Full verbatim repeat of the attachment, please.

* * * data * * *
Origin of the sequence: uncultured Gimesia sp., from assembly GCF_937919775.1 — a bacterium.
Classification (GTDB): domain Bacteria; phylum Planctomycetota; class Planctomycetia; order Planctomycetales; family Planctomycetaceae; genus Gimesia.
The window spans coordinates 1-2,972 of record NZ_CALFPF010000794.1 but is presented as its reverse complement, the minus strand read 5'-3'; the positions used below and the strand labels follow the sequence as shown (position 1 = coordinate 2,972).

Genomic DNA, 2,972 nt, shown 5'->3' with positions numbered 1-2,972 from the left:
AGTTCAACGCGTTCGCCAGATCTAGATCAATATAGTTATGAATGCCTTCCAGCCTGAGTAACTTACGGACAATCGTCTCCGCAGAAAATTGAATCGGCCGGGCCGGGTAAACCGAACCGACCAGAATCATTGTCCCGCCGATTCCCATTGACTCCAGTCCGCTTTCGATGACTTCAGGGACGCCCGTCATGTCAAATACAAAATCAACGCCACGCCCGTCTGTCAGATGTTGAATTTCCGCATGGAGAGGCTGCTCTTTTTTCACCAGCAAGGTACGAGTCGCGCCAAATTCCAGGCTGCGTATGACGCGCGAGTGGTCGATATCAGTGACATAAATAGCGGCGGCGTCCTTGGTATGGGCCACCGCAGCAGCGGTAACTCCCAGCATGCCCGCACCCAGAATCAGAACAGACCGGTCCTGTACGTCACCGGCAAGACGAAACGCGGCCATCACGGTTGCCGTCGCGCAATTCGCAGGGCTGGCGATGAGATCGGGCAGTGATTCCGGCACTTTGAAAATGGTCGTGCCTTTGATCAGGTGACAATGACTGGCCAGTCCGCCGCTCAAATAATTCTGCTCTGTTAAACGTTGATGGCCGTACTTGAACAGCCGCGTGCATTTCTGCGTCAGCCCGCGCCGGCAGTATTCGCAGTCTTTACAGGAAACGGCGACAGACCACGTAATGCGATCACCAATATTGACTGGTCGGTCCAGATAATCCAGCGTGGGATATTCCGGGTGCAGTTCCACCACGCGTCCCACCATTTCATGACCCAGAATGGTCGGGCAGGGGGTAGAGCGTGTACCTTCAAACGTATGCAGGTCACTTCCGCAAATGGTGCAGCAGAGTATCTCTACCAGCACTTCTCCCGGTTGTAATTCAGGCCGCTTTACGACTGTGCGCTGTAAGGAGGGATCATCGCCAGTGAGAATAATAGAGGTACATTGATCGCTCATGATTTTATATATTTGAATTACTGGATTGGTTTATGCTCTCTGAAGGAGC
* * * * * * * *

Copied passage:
Origin of the sequence: uncultured Gimesia sp., from assembly GCF_937919775.1 — a bacterium.
Classification (GTDB): domain Bacteria; phylum Planctomycetota; class Planctomycetia; order Planctomycetales; family Planctomycetaceae; genus Gimesia.
The window spans coordinates 1-2,972 of record NZ_CALFPF010000794.1 but is presented as its reverse complement, the minus strand read 5'-3'; the positions used below and the strand labels follow the sequence as shown (position 1 = coordinate 2,972).

Genomic DNA, 2,972 nt, shown 5'->3' with positions numbered 1-2,972 from the left:
AGTTCAACGCGTTCGCCAGATCTAGATCAATATAGTTATGAATGCCTTCCAGCCTGAGTAACTTACGGACAATCGTCTCCGCAGAAAATTGAATCGGCCGGGCCGGGTAAACCGAACCGACCAGAATCATTGTCCCGCCGATTCCCATTGACTCCAGTCCGCTTTCGATGACTTCAGGGACGCCCGTCATGTCAAATACAAAATCAACGCCACGCCCGTCTGTCAGATGTTGAATTTCCGCATGGAGAGGCTGCTCTTTTTTCACCAGCAAGGTACGAGTCGCGCCAAATTCCAGGCTGCGTATGACGCGCGAGTGGTCGATATCAGTGACATAAATAGCGGCGGCGTCCTTGGTATGGGCCACCGCAGCAGCGGTAACTCCCAGCATGCCCGCACCCAGAATCAGAACAGACCGGTCCTGTACGTCACCGGCAAGACGAAACGCGGCCATCACGGTTGCCGTCGCGCAATTCGCAGGGCTGGCGATGAGATCGGGCAGTGATTCCGGCACTTTGAAAATGGTCGTGCCTTTGATCAGGTGACAATGACTGGCCAGTCCGCCGCTCAAATAATTCTGCTCTGTTAAACGTTGATGGCCGTACTTGAACAGCCGCGTGCATTTCTGCGTCAGCCCGCGCCGGCAGTATTCGCAGTCTTTACAGGAAACGGCGACAGACCACGTAATGCGATCACCAATATTGACTGGTCGGTCCAGATAATCCAGCGTGGGATATTCCGGGTGCAGTTCCACCACGCGTCCCACCATTTCATGACCCAGAATGGTCGGGCAGGGGGTAGAGCGTGTACCTTCAAACGTATGCAGGTCACTTCCGCAAATGGTGCAGCAGAGTATCTCTACCAGCACTTCTCCCGGTTGTAATTCAGGCCGCTTTACGACTGTGCGCTGTAAGGAGGGATCATCGCCAGTGAGAATAATAGAGGTACATTGATCGCTCATGATTTTATATATTTGAATTACTGGATTGGTTTATGCTCTCTGAAGGAGC